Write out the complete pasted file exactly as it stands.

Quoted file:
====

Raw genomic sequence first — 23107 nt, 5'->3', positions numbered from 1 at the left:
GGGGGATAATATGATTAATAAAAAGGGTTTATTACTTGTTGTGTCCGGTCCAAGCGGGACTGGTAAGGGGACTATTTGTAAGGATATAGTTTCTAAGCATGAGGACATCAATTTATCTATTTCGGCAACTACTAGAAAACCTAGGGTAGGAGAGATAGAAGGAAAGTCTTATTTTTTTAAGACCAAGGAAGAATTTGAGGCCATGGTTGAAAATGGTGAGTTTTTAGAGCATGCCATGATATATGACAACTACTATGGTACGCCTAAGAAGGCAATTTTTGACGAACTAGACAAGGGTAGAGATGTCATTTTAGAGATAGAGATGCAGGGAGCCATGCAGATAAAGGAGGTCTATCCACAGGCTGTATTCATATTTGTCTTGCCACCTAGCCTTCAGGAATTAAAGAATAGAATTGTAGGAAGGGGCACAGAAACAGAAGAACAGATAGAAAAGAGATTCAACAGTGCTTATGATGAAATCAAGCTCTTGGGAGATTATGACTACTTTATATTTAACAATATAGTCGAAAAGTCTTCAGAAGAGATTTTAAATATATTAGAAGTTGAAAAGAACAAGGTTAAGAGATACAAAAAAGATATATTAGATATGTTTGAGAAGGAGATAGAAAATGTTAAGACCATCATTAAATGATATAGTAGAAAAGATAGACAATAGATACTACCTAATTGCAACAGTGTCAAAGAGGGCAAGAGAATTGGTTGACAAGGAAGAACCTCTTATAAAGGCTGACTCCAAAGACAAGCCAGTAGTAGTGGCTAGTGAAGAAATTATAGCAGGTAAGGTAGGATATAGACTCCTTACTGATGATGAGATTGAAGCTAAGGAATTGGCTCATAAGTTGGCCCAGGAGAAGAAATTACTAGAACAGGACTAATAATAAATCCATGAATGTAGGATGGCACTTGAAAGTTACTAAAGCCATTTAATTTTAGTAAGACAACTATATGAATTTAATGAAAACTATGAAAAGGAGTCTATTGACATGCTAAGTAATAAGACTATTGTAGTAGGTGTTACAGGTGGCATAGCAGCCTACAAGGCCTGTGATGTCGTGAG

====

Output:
Raw genomic sequence first — 23107 nt, 5'->3', positions numbered from 1 at the left:
GGGGGATAATATGATTAATAAAAAGGGTTTATTACTTGTTGTGTCCGGTCCAAGCGGGACTGGTAAGGGGACTATTTGTAAGGATATAGTTTCTAAGCATGAGGACATCAATTTATCTATTTCGGCAACTACTAGAAAACCTAGGGTAGGAGAGATAGAAGGAAAGTCTTATTTTTTTAAGACCAAGGAAGAATTTGAGGCCATGGTTGAAAATGGTGAGTTTTTAGAGCATGCCATGATATATGACAACTACTATGGTACGCCTAAGAAGGCAATTTTTGACGAACTAGACAAGGGTAGAGATGTCATTTTAGAGATAGAGATGCAGGGAGCCATGCAGATAAAGGAGGTCTATCCACAGGCTGTATTCATATTTGTCTTGCCACCTAGCCTTCAGGAATTAAAGAATAGAATTGTAGGAAGGGGCACAGAAACAGAAGAACAGATAGAAAAGAGATTCAACAGTGCTTATGATGAAATCAAGCTCTTGGGAGATTATGACTACTTTATATTTAACAATATAGTCGAAAAGTCTTCAGAAGAGATTTTAAATATATTAGAAGTTGAAAAGAACAAGGTTAAGAGATACAAAAAAGATATATTAGATATGTTTGAGAAGGAGATAGAAAATGTTAAGACCATCATTAAATGATATAGTAGAAAAGATAGACAATAGATACTACCTAATTGCAACAGTGTCAAAGAGGGCAAGAGAATTGGTTGACAAGGAAGAACCTCTTATAAAGGCTGACTCCAAAGACAAGCCAGTAGTAGTGGCTAGTGAAGAAATTATAGCAGGTAAGGTAGGATATAGACTCCTTACTGATGATGAGATTGAAGCTAAGGAATTGGCTCATAAGTTGGCCCAGGAGAAGAAATTACTAGAACAGGACTAATAATAAATCCATGAATGTAGGATGGCACTTGAAAGTTACTAAAGCCATTTAATTTTAGTAAGACAACTATATGAATTTAATGAAAACTATGAAAAGGAGTCTATTGACATGCTAAGTAATAAGACTATTGTAGTAGGTGTTACAGGTGGCATAGCAGCCTACAAGGCCTGTGATGTCGTGAG